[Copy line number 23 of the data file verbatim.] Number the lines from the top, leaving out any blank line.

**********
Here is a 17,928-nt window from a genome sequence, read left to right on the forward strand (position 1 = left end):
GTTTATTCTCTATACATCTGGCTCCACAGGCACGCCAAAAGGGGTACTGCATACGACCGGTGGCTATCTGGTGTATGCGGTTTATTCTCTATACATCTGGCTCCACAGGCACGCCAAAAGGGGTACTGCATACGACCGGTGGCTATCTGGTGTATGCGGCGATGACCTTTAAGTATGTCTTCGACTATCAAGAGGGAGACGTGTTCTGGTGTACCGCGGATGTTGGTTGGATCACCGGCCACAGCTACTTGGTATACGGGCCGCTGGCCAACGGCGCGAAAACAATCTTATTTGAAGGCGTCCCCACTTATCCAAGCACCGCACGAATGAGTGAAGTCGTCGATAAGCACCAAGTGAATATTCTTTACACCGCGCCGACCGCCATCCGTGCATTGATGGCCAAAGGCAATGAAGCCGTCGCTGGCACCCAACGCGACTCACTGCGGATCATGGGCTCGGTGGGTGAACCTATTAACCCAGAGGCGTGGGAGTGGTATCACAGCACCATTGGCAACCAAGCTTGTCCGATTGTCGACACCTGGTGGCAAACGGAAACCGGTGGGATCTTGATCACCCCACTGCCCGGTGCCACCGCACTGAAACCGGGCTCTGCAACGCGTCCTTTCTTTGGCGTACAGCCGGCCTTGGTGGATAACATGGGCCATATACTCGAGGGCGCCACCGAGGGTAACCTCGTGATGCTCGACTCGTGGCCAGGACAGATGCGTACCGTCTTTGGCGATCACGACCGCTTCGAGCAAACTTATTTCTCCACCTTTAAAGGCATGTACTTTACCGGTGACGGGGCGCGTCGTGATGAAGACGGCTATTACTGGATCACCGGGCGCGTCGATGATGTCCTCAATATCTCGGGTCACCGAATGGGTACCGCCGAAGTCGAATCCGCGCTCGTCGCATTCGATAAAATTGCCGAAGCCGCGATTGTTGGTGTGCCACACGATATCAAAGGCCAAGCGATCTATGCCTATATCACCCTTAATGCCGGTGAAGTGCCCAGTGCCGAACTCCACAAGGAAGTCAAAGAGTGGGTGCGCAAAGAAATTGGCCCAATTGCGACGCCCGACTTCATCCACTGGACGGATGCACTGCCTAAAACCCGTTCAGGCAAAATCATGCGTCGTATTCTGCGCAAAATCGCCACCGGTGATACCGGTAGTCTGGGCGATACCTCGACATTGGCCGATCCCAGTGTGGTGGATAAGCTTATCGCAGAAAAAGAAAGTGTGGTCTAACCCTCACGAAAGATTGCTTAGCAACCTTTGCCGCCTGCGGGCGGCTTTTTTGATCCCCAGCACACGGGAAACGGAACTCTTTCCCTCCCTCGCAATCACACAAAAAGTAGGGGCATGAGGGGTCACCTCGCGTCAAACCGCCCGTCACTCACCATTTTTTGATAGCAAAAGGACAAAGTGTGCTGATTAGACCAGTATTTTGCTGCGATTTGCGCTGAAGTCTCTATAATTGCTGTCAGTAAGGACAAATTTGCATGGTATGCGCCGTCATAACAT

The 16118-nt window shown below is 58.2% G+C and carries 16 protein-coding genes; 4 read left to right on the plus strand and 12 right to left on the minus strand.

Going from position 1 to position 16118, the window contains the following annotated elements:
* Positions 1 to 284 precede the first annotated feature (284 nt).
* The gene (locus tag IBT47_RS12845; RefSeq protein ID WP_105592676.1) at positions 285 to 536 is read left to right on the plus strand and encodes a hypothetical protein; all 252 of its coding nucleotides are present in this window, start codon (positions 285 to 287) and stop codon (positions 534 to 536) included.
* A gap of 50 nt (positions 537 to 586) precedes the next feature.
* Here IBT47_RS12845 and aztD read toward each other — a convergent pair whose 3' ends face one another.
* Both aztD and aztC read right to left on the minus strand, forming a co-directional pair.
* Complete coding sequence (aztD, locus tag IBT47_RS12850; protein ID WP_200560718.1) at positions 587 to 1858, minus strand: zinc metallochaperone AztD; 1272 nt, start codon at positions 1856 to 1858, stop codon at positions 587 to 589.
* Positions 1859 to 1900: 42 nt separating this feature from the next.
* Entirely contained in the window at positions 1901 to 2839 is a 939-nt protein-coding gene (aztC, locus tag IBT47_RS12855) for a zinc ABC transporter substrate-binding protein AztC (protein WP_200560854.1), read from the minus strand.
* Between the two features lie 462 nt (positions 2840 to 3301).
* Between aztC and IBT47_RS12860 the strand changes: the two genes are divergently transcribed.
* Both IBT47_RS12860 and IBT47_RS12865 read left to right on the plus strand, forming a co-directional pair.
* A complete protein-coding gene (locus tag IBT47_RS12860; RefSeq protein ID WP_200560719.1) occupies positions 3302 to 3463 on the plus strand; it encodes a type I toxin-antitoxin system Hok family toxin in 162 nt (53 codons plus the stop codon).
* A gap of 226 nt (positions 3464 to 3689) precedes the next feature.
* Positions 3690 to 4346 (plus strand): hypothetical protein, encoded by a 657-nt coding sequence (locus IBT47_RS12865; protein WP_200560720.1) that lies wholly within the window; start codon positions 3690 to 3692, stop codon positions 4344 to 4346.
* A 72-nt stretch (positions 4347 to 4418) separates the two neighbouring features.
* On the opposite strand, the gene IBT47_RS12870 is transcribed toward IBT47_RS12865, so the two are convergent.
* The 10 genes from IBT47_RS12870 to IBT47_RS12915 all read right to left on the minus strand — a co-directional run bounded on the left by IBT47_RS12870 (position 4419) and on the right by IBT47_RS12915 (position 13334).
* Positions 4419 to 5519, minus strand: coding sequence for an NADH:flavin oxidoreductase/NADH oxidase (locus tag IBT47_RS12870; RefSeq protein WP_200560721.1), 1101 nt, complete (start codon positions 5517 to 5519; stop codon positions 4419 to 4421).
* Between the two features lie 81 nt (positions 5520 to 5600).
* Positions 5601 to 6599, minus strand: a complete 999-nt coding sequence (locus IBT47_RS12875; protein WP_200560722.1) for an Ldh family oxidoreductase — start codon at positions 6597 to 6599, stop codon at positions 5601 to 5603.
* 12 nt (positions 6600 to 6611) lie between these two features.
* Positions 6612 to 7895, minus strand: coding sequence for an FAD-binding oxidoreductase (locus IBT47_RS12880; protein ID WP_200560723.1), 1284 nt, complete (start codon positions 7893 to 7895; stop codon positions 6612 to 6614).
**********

* Between the two features lie 81 nt (positions 5520 to 5600).